laser is defined as a unit that emits light through a process of optical amplification. Could you imagine thinking of your brain through your eyes as being “optically amplified” during any given task? We always talk about time and self-management, but we never talk about how focused we are during these tasks we work so hard to find time for. How productive could we be if we learned how to “laser in” on our schedule each and every day to accomplish everything quickly and efficiently? I have found this to be one of the most challenging things for most of us, primarily in the technological world we live in. Occasionally when we commit all our time to one task we feel should be doing something else also. The thought that we’re not being productive in another area crosses the mind and at times can be challenging to manage. While multi-tasking is important for some things, I’ve found that it can also prohibit productivity if not used appropriately to complete each task before moving onto the next. While we can try to create systems in our somewhat repetitive mortgage industry, we also know there are way too many distractions in this technological world we live in. With all of the e-mails, voicemails, Internet, social media, text messages, etc., we find it hard at times to be proactive rather than reactive. This might be a greater problem for those of us in the X and Y Generations who feel the need to adapt and evolve in this rapidly changing work force. It’s hard to keep up with all of the changes and advancements in business communication and operations, but it’s imperative to comply to stay ahead. So what are some things we can do to operate with this technology while making sure we remain focused and refrain from being distracted?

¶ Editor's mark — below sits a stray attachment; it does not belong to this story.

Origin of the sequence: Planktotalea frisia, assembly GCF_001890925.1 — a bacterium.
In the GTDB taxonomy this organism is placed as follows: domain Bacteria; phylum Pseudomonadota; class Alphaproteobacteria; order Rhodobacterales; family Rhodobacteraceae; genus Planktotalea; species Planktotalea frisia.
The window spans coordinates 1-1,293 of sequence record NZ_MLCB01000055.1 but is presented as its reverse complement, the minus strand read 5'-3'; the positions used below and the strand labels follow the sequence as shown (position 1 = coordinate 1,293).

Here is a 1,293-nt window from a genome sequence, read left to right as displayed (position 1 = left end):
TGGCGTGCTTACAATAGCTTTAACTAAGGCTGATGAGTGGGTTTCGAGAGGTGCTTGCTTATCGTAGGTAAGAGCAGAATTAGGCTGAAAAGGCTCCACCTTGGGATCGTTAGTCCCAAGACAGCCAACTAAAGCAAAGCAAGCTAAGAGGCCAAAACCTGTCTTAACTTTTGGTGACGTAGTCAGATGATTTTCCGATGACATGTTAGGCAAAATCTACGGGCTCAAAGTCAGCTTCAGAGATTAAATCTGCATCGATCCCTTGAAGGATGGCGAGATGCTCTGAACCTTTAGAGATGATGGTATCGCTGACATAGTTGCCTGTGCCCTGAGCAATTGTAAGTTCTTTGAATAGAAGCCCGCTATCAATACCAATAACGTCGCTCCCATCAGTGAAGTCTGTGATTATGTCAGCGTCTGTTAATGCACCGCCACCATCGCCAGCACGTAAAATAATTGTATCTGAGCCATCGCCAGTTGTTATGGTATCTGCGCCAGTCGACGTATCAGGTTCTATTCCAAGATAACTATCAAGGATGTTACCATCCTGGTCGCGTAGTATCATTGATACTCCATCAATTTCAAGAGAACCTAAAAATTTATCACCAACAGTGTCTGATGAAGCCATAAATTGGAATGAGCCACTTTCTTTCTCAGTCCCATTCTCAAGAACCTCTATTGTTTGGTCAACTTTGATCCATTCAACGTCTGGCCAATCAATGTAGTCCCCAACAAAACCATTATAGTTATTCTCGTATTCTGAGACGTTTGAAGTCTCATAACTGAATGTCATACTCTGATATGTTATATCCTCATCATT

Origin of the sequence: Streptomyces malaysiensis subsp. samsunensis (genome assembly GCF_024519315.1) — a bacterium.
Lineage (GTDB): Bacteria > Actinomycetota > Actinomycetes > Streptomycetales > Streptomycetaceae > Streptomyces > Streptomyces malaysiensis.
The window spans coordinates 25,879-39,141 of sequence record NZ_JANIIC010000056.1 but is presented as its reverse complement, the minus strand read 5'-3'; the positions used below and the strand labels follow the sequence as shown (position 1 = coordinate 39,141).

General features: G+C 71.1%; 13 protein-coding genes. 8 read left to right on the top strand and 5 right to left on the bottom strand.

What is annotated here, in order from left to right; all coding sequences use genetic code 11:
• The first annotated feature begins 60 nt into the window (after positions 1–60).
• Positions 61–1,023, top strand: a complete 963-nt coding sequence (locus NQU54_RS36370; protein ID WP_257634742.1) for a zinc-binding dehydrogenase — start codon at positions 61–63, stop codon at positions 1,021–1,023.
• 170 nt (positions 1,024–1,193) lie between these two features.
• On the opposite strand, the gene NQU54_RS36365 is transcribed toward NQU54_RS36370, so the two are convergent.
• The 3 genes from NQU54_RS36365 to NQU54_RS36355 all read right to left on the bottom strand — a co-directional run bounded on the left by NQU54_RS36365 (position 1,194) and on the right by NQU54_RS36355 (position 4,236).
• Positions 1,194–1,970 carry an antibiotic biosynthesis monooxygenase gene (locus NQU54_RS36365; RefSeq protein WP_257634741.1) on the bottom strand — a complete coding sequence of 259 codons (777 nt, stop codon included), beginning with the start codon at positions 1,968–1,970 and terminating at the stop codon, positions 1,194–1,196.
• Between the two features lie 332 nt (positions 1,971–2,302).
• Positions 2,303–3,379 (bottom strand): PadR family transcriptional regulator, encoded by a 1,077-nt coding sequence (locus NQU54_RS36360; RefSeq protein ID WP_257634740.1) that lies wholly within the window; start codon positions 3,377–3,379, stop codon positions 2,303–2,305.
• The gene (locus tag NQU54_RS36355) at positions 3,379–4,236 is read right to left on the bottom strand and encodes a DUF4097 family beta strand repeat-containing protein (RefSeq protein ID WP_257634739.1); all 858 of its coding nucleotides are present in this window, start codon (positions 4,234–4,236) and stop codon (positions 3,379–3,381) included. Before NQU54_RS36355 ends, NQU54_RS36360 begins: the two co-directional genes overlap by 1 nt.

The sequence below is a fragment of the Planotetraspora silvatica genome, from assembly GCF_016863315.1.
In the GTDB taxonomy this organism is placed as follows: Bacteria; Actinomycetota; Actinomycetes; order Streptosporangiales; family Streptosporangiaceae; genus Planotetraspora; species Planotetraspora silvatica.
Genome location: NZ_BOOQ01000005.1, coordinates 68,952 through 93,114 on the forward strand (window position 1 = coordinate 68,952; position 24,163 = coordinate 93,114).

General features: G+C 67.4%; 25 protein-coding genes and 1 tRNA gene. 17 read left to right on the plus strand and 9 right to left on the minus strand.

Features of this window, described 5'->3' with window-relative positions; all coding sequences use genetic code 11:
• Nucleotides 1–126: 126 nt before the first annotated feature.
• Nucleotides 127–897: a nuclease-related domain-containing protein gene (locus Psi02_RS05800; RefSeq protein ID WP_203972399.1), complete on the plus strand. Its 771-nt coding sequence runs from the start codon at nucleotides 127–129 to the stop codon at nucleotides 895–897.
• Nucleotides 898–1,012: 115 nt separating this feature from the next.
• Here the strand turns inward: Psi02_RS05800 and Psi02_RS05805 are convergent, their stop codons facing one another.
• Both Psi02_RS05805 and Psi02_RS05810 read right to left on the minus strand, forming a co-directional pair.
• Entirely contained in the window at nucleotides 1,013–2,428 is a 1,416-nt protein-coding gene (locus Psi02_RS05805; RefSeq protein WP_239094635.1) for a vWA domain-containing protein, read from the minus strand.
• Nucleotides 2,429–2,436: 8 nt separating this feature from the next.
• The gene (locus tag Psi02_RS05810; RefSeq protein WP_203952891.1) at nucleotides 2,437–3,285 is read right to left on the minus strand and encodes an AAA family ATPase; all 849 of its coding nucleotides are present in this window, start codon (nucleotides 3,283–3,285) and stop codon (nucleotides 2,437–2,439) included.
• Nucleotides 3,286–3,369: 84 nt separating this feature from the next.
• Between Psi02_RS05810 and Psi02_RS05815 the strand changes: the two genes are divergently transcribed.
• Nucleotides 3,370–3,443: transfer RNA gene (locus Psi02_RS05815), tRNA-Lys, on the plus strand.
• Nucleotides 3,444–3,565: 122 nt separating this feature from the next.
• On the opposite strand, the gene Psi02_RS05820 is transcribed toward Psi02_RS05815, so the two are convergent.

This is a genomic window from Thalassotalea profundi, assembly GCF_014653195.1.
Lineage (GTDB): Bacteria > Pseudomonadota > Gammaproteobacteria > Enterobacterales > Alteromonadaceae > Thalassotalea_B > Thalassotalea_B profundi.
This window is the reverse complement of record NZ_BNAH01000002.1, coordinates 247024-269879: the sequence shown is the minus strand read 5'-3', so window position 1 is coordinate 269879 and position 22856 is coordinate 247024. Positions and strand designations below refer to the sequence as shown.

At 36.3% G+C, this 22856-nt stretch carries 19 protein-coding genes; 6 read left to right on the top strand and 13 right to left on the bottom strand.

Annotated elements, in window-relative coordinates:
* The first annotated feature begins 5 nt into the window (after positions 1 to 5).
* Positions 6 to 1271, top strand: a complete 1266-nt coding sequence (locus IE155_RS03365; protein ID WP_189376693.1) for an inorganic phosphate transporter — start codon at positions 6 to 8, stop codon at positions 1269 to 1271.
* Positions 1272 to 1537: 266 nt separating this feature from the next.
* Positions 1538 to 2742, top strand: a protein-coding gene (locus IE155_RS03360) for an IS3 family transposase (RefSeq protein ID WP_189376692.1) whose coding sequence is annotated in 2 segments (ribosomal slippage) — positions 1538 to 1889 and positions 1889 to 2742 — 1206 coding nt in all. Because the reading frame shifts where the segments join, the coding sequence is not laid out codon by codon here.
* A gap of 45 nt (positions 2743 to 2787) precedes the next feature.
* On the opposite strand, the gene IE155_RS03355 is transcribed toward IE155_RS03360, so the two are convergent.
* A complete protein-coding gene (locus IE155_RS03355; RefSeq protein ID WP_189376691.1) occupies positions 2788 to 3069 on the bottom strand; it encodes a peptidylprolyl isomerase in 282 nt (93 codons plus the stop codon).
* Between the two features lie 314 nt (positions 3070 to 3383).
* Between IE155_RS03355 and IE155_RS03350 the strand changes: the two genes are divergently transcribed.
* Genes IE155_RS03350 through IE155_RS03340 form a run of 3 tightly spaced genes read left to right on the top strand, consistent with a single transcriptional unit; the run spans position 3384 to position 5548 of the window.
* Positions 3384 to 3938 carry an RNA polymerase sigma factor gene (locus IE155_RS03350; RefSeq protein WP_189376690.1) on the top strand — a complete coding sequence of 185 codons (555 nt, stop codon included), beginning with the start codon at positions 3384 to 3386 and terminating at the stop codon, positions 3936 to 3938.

“While multi-tasking is important for some things, I’ve found that it can also prohibit productivity if not used appropriately to complete each task before moving onto the next.” and quickly move through your to-do list by checking off the shorter and less time-consuming tasks.
Be cautious about multi-tasking If you are dealing with any task of importance, focus on the task 100 percent until complete. If you start the process and continue to get distracted and come back to it time and time again, you’ll find the day is over and the task is not complete. You’ve failed in your multi-tasking efforts.
Clear your mind and take a break If you need time to yourself, get out of the office. Taking a break throughout the day will help you be more productive and focused during your time spent at the office.
Concentrate and don’t procrastinate If a task is important or if it will affect something that is important later on, don’t put it off and just get it done.
Get plenty of sleep each night and eat well Getting plenty of sleep and feeling rested is vital for concentration. Eating well is equally or even more important to sustain insulin and energy levels throughout the day. Don’t feel dragged down, feel uplifted!
Avoid the Internet unless using exclusively for work We can all get caught in the Internet
Complete easy tasks first Warm up your brain in the morning